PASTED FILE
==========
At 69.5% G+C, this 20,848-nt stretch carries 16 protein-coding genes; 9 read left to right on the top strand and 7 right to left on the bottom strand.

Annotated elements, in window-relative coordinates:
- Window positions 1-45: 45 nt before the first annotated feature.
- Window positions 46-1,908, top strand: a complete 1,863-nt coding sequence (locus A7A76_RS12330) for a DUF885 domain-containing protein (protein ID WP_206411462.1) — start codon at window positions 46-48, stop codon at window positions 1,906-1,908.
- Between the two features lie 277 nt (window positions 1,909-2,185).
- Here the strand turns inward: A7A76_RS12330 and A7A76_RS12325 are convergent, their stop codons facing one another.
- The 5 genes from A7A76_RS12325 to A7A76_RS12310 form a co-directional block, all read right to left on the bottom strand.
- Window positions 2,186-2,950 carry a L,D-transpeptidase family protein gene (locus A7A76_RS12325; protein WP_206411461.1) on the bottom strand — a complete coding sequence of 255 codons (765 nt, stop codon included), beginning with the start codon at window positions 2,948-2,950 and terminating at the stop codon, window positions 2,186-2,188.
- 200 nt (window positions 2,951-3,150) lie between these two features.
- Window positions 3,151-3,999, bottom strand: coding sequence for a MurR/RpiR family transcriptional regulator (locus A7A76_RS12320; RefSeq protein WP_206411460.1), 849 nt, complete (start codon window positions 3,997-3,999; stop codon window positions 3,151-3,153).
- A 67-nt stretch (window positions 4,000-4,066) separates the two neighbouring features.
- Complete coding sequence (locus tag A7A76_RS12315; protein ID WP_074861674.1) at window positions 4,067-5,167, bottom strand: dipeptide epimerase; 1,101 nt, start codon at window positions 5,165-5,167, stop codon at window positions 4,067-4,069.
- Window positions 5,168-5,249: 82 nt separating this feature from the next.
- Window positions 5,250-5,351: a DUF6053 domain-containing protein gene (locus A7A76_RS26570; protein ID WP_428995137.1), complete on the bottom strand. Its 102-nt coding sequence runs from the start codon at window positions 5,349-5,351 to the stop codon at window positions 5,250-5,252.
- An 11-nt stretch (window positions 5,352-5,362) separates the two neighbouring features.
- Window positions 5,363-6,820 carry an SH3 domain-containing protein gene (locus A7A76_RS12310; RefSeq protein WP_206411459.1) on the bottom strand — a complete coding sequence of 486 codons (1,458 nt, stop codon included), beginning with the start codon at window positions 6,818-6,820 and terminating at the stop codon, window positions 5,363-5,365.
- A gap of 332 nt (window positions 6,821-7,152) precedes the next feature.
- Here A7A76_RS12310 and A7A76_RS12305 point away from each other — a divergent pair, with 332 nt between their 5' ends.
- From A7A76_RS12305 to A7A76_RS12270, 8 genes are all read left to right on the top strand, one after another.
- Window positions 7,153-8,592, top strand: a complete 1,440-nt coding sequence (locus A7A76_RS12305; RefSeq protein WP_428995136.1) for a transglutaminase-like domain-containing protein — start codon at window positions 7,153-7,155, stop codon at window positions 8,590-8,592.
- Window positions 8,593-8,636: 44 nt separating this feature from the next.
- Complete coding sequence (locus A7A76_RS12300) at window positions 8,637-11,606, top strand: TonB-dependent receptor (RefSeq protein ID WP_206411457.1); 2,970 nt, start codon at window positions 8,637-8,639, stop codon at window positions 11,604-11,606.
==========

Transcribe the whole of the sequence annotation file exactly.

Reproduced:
At 69.5% G+C, this 20,848-nt stretch carries 16 protein-coding genes; 9 read left to right on the top strand and 7 right to left on the bottom strand.

Annotated elements, in window-relative coordinates:
- Window positions 1-45: 45 nt before the first annotated feature.
- Window positions 46-1,908, top strand: a complete 1,863-nt coding sequence (locus A7A76_RS12330) for a DUF885 domain-containing protein (protein ID WP_206411462.1) — start codon at window positions 46-48, stop codon at window positions 1,906-1,908.
- Between the two features lie 277 nt (window positions 1,909-2,185).
- Here the strand turns inward: A7A76_RS12330 and A7A76_RS12325 are convergent, their stop codons facing one another.
- The 5 genes from A7A76_RS12325 to A7A76_RS12310 form a co-directional block, all read right to left on the bottom strand.
- Window positions 2,186-2,950 carry a L,D-transpeptidase family protein gene (locus A7A76_RS12325; protein WP_206411461.1) on the bottom strand — a complete coding sequence of 255 codons (765 nt, stop codon included), beginning with the start codon at window positions 2,948-2,950 and terminating at the stop codon, window positions 2,186-2,188.
- 200 nt (window positions 2,951-3,150) lie between these two features.
- Window positions 3,151-3,999, bottom strand: coding sequence for a MurR/RpiR family transcriptional regulator (locus A7A76_RS12320; RefSeq protein WP_206411460.1), 849 nt, complete (start codon window positions 3,997-3,999; stop codon window positions 3,151-3,153).
- A 67-nt stretch (window positions 4,000-4,066) separates the two neighbouring features.
- Complete coding sequence (locus tag A7A76_RS12315; protein ID WP_074861674.1) at window positions 4,067-5,167, bottom strand: dipeptide epimerase; 1,101 nt, start codon at window positions 5,165-5,167, stop codon at window positions 4,067-4,069.
- Window positions 5,168-5,249: 82 nt separating this feature from the next.
- Window positions 5,250-5,351: a DUF6053 domain-containing protein gene (locus A7A76_RS26570; protein ID WP_428995137.1), complete on the bottom strand. Its 102-nt coding sequence runs from the start codon at window positions 5,349-5,351 to the stop codon at window positions 5,250-5,252.
- An 11-nt stretch (window positions 5,352-5,362) separates the two neighbouring features.
- Window positions 5,363-6,820 carry an SH3 domain-containing protein gene (locus A7A76_RS12310; RefSeq protein WP_206411459.1) on the bottom strand — a complete coding sequence of 486 codons (1,458 nt, stop codon included), beginning with the start codon at window positions 6,818-6,820 and terminating at the stop codon, window positions 5,363-5,365.
- A gap of 332 nt (window positions 6,821-7,152) precedes the next feature.
- Here A7A76_RS12310 and A7A76_RS12305 point away from each other — a divergent pair, with 332 nt between their 5' ends.
- From A7A76_RS12305 to A7A76_RS12270, 8 genes are all read left to right on the top strand, one after another.
- Window positions 7,153-8,592, top strand: a complete 1,440-nt coding sequence (locus A7A76_RS12305; RefSeq protein WP_428995136.1) for a transglutaminase-like domain-containing protein — start codon at window positions 7,153-7,155, stop codon at window positions 8,590-8,592.
- Window positions 8,593-8,636: 44 nt separating this feature from the next.
- Complete coding sequence (locus A7A76_RS12300) at window positions 8,637-11,606, top strand: TonB-dependent receptor (RefSeq protein ID WP_206411457.1); 2,970 nt, start codon at window positions 8,637-8,639, stop codon at window positions 11,604-11,606.